This is not a call to arms.
Hat tip to Richard Payne for alerting me to a post (now nearly two months old) by Glenn Wallis regarding the Mindfulness Living Week and the “tipping point” of American Buddhism. You should read Wallis’ piece while listening to Childish Gambino’s “This is America.” As Payne reminds us, the Mindfulness Industry has been subsumed under the dominant capitalist struct of America because — why wouldn’t it be? Capitalism is so pervasive, is so deeply ingrained in the very fiber and being of American history and culture (America would not exist if it wasn’t for capitalism), that scarcely anything can escape its black-hole-like pull.
But I don’t want to talk abut mindfulness or capitalism. I want to shine the light elsewhere. And to do so, I’m going to be slightly critical of Wallis’ post on two points. First, audience and agents; and, second, nomenclature.
To paraphrase and oversimplify a complex argument, the mindfulness industry posits that modern people suffer because of, among other things, our disconnection from the natural world/our true natures, a disconnection caused by the modern condition of work and industrialization and a loss of awareness of how things “really are”; and that this disconnection can be “cured” via the tools of mindfulness applied liberally throughout one’s life, from home to work, from the board room to the bedroom. However, this particular kind of suffering is actually caused by the larger systems of global capitalism which means we’re never getting off this rollercoaster. We can be mindful all we want while responding to emails and processing TPS reports; but until we undermine the systems of capitalism that cause our particular malaise, nothing’s really going to change. Wallis notes that major universities in the U.S. and Europe are now developing contemplative studies programs, and that these programs are clearly in alignment with the objectives of the mindfulness industry. Therefore, academic institutions are “on the hook” (my words, not his) for replicating this system, rather than undermining it. He writes (underlined emphasis added):
…technologies of self-care, though arguably designed to enable the practitioner a means of resistance to dominant and unhealthy norms, currently function as ideological supplements to these norms. Here, it is important to state the matter in more active terms; for, doing so reminds us that we are dealing with real agents in the real world, agents capable of acting on, of illuminating and changing, subjugating structures: the current leaders of Buddhist (or whatever) thought and practice are aligning self-care with the interests of the very social formation that they, ostensibly, desire to counter.
Which leads me to question: do they? Do they (even ostensibly) desire to counter the norms? A specter of expectation rises up from time time in critiques of the mindfulness industry (or Buddhism for that matter), an expectation that mindfulness (Buddhist) programs and the people (Buddhists) leading them either should or are in fact countering the norms, are working against the system. Perhaps because we’re buying into the first part of the mindfulness ideology — that modern persons suffer because of modernity/capitalism — we assume that mindfulness teachers are, or should, be marching in the streets with the proletariate, or, at least, they should want to help start the revolution, join us in taking up arms against the consumerist-capitalist system. But, seriously, do they? Do they (even ostensibly) desire to counter the social formations of that system?
I do not ask this question because I think that the commodification of Buddhism/mindfulness is unproblematic; I do not ask this question because I think we should “give up,” that we shouldn’t critique both Buddhism/mindfulness and “the system” — we absolutely should; I do not ask this question because I think it’s perfectly okay to uncritically work in service of capitalism. I ask this question because I think it is important to take seriously the possibility that some folks — even Buddhist folks, even folks in academia — may really like capitalism, they may really like the status quo, and they may really have no desire whatsoever to challenge the norms. They may not want to counter anything but, instead, have either wholly pedestrian desires like earning enough to provide for their children and save some money for retirement, or grotesque desires like being a wildly rich and famous Buddhist “thought leader.” If, as Wallis says above, these are “real agents [people] in the real world” then let’s consider them as such — real people with complex motivations, complex lives, who make choices, many of which we’re going to disagree with. In sum, I ask this question not because we shouldn’t be critical of the “deep shit” we’re in (his words, not mine) but because we might be wasting our breath. These folks aren’t going to join us in the revolution.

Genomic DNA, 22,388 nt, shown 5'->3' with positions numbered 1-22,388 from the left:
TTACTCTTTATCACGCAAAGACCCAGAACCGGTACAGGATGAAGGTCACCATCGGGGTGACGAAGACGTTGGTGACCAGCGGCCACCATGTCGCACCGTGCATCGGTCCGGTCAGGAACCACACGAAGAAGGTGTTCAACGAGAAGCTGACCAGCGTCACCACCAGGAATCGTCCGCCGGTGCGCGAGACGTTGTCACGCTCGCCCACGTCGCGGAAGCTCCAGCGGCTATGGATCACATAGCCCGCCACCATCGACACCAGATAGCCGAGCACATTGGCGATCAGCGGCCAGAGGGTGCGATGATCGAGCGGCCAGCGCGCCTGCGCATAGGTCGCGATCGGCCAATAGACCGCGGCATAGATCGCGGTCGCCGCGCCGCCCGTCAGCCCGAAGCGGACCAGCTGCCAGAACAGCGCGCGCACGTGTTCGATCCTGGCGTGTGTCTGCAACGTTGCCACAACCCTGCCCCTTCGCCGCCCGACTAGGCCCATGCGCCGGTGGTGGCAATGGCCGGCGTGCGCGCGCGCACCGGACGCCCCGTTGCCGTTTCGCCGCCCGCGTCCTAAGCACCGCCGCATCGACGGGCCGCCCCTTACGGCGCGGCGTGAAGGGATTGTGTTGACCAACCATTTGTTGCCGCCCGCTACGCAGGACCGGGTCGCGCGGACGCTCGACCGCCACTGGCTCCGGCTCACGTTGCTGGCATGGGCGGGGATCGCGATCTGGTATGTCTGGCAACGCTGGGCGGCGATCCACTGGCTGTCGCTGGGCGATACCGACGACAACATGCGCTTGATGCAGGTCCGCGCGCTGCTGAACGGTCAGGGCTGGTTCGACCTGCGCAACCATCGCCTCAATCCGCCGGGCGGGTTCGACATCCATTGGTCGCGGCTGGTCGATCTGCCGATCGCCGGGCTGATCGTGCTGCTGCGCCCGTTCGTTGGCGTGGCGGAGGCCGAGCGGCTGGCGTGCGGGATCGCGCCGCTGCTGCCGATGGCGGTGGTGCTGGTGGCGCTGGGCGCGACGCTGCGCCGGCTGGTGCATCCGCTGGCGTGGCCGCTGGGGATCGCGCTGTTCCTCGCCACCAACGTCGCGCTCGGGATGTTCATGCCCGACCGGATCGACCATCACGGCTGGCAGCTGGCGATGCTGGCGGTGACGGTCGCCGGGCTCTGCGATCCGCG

I doubt that Wallis believes he is writing this piece to the actual “thought leaders” at the Mindfulness Whatever Week or the creators of the contemplative studies programs in various universities. But it does leave me wondering who he imagines his audience is. Who, exactly, is he calling to arms? And, to push this militaristic metaphor, if he is calling folks to arms, who are they supposed to arm themselves against? To what end? If the aim is to fight back, to #resit, the forces of global capitalism, to take down Google and Davos — how, exactly? Critique is important, of course (as I’ve written about before); but the, again, militaristic metaphor and the urgency of our times leaves me to wonder what role we’re supposed play to have now that we have arms. Again, real agents — real people — in the real world. I’ve armed myself against the forces of Buddhist thought leaders… now what?
In a lame attempt at summarizing my first point and transitioning to the second, above I’m concerned with clarifying Willis’ audience. If his post is a “call to arms,” if he hopes to “incite a collective that produces thinking, concepts, dialogue, texts, and practices” to disrupt “our current capitalist-corporate-consumerist World” — who is this collective? Who’s he talking to? And I think we might get closer to an answer to that question if we focus on nomenclature.